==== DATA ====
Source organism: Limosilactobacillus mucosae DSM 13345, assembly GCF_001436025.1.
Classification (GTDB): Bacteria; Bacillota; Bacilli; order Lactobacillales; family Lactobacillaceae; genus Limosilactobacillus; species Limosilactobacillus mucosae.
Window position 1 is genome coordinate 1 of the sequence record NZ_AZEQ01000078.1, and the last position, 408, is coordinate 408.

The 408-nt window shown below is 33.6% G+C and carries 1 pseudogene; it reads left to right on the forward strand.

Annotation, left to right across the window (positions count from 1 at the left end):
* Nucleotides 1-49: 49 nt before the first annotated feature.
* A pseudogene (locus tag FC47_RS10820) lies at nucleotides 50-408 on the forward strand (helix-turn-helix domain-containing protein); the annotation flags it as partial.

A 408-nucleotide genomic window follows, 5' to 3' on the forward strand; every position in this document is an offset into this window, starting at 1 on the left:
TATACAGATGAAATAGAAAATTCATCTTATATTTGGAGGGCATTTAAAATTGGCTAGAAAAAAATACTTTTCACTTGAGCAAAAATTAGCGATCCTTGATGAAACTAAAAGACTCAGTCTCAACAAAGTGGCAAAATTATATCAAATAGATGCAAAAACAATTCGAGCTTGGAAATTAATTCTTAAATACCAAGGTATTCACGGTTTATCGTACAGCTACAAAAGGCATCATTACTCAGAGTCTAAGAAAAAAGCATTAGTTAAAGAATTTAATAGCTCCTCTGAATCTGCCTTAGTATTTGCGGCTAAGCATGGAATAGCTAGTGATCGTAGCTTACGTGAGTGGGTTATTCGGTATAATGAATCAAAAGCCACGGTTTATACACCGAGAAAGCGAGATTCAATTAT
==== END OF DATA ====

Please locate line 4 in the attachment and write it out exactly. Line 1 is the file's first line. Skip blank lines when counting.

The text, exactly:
The 408-nt window shown below is 33.6% G+C and carries 1 pseudogene; it reads left to right on the forward strand.